HUNTSVILLE, Ala. – The criminal cases stemming from the January 6 attack on the U.S. Capitol continue to unfold. Prosecutors say they’ve uncovered new evidence in their case against Joshua James of Arab.
He is charged with conspiracy to obstruct an official proceeding and unlawfully entering a restricted area, among other charges.
James had initially been denied bond by a federal judge, but on April 9 a judge agreed to his release on bond – while imposing a number of conditions.
But prosecutors want to see that decision reversed. But in a Friday court filing, prosecutors say they now have police body cam video from the chaotic scene inside the Capitol that day that includes James. The filing argues for James’ return to jail pending a trial.
Prosecutors noted the Washington, D.C.-based judge said it was a close call on whether to allow James – a member of the Oath Keepers group – to be released, due to a lack of evidence that James had engaged in any violence on Jan. 6.
The release order followed more than two dozen letters sent to the court in support of James, attesting to his character. The bond conditions included no contact with the Oath Keepers group, incarceration at home, and mental health counseling.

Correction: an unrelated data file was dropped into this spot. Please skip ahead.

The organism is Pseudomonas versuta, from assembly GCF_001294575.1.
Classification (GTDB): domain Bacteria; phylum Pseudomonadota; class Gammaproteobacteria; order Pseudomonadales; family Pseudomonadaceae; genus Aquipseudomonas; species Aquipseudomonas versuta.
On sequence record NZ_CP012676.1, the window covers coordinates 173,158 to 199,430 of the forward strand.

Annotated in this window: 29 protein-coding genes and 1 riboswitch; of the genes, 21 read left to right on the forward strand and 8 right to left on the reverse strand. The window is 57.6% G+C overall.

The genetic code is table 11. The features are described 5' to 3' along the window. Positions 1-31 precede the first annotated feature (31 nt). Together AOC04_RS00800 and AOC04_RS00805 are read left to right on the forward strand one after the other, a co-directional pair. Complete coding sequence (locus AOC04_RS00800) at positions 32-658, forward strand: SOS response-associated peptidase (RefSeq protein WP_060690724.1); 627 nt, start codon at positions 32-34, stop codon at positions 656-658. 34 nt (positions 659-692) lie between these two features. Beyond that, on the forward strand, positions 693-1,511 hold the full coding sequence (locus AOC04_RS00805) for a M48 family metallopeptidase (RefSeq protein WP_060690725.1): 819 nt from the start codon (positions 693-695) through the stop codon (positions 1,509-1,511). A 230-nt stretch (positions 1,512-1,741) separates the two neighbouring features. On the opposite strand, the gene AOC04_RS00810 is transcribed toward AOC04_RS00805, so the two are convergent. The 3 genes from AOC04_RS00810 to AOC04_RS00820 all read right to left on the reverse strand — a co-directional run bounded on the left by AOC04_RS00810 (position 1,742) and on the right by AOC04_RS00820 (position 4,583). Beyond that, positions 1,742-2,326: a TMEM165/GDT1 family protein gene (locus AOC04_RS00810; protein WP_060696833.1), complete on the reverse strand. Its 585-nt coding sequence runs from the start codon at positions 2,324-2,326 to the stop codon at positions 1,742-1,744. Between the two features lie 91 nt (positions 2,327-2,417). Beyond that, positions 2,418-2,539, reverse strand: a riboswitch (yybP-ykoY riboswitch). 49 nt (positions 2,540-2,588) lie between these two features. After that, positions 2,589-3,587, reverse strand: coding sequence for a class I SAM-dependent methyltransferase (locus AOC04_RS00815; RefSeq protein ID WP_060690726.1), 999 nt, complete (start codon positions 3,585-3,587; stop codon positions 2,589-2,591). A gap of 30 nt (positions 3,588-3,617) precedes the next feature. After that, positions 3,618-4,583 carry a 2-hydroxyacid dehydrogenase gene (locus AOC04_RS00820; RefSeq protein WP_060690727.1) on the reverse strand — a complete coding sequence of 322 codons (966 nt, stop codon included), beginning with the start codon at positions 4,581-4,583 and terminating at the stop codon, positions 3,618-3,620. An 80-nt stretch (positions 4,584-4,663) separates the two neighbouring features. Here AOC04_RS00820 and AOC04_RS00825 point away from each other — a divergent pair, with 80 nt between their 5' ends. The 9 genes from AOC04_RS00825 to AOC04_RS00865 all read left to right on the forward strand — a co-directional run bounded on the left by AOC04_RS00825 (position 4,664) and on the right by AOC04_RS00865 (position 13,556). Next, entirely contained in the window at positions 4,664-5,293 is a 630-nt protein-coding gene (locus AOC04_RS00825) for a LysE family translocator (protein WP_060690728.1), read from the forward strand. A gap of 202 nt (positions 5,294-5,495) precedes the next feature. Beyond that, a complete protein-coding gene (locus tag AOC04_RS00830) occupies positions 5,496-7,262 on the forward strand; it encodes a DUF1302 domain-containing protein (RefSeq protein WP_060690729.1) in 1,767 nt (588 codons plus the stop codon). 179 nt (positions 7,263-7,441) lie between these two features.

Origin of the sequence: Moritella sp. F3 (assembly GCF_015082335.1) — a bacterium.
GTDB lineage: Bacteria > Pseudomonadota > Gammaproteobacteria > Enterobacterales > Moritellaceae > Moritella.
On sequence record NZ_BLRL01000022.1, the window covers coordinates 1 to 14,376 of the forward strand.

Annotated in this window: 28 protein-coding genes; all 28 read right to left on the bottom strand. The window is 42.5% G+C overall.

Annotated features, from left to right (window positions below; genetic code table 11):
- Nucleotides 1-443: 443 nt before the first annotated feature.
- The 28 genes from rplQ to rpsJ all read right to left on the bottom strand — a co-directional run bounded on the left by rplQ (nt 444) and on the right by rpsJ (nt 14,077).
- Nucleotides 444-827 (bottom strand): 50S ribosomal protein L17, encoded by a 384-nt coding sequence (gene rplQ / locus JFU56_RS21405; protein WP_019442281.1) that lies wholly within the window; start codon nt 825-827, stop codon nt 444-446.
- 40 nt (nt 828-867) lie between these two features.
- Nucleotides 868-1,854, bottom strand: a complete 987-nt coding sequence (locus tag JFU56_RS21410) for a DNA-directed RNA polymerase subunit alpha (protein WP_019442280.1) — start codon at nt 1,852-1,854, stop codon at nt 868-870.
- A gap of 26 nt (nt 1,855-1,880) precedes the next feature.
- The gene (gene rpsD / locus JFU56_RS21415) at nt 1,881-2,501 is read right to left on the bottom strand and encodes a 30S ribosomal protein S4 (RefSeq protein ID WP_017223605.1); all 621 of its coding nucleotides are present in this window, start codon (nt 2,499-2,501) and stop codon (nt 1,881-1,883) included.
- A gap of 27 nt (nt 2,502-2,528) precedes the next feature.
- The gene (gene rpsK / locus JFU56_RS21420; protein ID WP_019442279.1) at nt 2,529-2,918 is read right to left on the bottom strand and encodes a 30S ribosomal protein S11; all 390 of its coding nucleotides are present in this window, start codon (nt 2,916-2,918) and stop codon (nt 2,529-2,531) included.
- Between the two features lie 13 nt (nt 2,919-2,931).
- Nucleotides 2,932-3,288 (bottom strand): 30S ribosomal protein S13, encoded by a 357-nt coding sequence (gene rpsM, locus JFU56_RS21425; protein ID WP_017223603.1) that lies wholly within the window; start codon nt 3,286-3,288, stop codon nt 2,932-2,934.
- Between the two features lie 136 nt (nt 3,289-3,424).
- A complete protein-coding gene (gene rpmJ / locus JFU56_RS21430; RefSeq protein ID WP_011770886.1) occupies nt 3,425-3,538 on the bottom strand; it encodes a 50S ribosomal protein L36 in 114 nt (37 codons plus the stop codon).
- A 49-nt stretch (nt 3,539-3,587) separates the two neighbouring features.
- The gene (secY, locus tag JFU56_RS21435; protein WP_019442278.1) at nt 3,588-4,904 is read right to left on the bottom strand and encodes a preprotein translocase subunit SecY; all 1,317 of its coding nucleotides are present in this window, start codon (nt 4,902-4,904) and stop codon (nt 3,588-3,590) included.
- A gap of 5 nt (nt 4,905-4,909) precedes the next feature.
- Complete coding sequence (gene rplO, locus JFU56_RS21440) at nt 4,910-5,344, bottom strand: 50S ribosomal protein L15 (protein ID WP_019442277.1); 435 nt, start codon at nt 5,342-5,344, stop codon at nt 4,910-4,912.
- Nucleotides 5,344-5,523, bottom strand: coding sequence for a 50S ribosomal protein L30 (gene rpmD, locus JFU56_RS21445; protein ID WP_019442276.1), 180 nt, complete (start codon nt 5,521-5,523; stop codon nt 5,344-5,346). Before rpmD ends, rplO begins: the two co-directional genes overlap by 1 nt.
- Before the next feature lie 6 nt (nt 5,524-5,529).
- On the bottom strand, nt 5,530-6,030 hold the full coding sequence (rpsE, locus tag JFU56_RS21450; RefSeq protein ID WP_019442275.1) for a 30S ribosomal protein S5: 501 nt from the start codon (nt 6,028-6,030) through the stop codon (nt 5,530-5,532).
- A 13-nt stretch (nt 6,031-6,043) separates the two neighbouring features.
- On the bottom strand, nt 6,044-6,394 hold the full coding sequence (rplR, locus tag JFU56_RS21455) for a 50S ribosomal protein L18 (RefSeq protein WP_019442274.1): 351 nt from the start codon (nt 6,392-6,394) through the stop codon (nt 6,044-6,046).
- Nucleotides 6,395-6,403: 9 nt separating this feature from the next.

Prosecutors for the U.S. Department of Justice argue James had physical encounters with more than one officer in the Capitol.
“The government has now discovered evidence that the defendant assaulted multiple law enforcement officers after storming inside the Capitol building,” the filing argues. “The evidence includes a video from the defendant’s phone and body-worn camera footage from two law-enforcement officers involved in the confrontation with the defendant—all of which the government has provided to the defendant and to the Court as Exhibit One to the government’s motion.”
The prosecution argues the video also contradicts defense claims that James was in Washington, D.C. that day to work as part of a security detail.
“A screenshot of the officer’s body-worn camera footage provides another angle of the confrontation, clearly showing the defendant’s face,” the filing argues. “The video further shows surrounding officers having to force the defendant to stop pulling the officer before managing to push the defendant away. The defendant responds by approaching the officers again and grabbing another officer by both shoulders. The defendant, while aggressively yanking the officer toward the Rotunda exit, starts screaming, ‘Get out of my Capitol! Get out! Get out of my Capitol!’”
The Justice Department also says James was eventually hit with a chemical spray and left the building.
The court will likely direct James’ lawyers to respond to the new allegation, before any hearing or decision on his custody status. The court also today granted a request to allow James to use the Internet — but only for matters related to his case.